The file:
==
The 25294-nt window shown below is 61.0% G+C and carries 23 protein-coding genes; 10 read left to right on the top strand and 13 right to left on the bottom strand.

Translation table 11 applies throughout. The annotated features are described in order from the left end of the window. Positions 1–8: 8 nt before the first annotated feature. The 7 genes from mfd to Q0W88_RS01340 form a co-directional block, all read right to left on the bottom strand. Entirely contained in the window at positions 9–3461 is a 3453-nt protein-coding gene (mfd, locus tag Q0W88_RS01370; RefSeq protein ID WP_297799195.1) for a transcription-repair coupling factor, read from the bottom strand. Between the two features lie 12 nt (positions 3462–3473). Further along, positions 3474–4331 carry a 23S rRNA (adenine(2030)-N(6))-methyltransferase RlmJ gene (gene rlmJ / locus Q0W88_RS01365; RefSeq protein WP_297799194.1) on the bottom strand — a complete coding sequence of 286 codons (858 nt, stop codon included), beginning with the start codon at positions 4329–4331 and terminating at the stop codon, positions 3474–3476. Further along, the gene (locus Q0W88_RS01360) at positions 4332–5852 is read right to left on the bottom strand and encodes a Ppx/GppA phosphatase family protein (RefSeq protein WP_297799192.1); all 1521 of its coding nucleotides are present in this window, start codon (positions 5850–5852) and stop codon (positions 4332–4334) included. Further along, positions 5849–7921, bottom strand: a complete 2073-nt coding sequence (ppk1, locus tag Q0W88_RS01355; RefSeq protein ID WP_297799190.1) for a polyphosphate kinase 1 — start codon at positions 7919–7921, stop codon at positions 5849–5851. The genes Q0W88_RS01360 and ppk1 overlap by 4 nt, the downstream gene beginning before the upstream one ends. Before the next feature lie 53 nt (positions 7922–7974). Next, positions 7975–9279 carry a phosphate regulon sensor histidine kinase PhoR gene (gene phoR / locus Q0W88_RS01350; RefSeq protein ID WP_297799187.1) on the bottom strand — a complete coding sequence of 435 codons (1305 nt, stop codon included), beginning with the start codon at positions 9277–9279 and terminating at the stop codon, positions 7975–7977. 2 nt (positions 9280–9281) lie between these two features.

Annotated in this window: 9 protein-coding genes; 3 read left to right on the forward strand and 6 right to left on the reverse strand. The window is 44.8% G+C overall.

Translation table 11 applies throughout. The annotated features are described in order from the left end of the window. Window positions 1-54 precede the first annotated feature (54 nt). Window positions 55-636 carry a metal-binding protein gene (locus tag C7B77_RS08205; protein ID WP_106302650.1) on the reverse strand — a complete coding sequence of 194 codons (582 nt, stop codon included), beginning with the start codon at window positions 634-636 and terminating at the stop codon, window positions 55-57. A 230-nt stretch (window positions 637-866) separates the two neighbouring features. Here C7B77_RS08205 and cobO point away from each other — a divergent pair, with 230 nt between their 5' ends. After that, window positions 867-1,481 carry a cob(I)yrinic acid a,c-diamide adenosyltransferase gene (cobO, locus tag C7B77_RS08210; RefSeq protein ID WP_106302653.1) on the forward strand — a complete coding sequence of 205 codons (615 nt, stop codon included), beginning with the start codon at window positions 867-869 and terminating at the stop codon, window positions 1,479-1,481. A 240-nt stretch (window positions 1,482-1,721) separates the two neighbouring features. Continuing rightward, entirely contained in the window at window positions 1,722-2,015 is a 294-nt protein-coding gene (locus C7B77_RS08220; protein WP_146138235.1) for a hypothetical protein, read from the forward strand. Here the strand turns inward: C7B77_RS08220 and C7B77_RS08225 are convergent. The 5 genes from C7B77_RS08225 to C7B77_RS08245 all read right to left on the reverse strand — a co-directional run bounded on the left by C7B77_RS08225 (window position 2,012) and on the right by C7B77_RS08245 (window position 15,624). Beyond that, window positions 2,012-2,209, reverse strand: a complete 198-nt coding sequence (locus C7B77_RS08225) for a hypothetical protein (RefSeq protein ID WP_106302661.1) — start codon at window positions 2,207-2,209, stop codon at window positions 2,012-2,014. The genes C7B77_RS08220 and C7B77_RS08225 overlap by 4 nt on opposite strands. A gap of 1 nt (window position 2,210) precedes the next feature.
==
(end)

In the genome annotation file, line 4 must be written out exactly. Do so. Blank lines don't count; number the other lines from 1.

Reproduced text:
Translation table 11 applies throughout. The annotated features are described in order from the left end of the window. Window positions 1-54 precede the first annotated feature (54 nt). Window positions 55-636 carry a metal-binding protein gene (locus tag C7B77_RS08205; protein ID WP_106302650.1) on the reverse strand — a complete coding sequence of 194 codons (582 nt, stop codon included), beginning with the start codon at window positions 634-636 and terminating at the stop codon, window positions 55-57. A 230-nt stretch (window positions 637-866) separates the two neighbouring features. Here C7B77_RS08205 and cobO point away from each other — a divergent pair, with 230 nt between their 5' ends. After that, window positions 867-1,481 carry a cob(I)yrinic acid a,c-diamide adenosyltransferase gene (cobO, locus tag C7B77_RS08210; RefSeq protein ID WP_106302653.1) on the forward strand — a complete coding sequence of 205 codons (615 nt, stop codon included), beginning with the start codon at window positions 867-869 and terminating at the stop codon, window positions 1,479-1,481. A 240-nt stretch (window positions 1,482-1,721) separates the two neighbouring features. Continuing rightward, entirely contained in the window at window positions 1,722-2,015 is a 294-nt protein-coding gene (locus C7B77_RS08220; protein WP_146138235.1) for a hypothetical protein, read from the forward strand. Here the strand turns inward: C7B77_RS08220 and C7B77_RS08225 are convergent. The 5 genes from C7B77_RS08225 to C7B77_RS08245 all read right to left on the reverse strand — a co-directional run bounded on the left by C7B77_RS08225 (window position 2,012) and on the right by C7B77_RS08245 (window position 15,624). Beyond that, window positions 2,012-2,209, reverse strand: a complete 198-nt coding sequence (locus C7B77_RS08225) for a hypothetical protein (RefSeq protein ID WP_106302661.1) — start codon at window positions 2,207-2,209, stop codon at window positions 2,012-2,014. The genes C7B77_RS08220 and C7B77_RS08225 overlap by 4 nt on opposite strands. A gap of 1 nt (window position 2,210) precedes the next feature.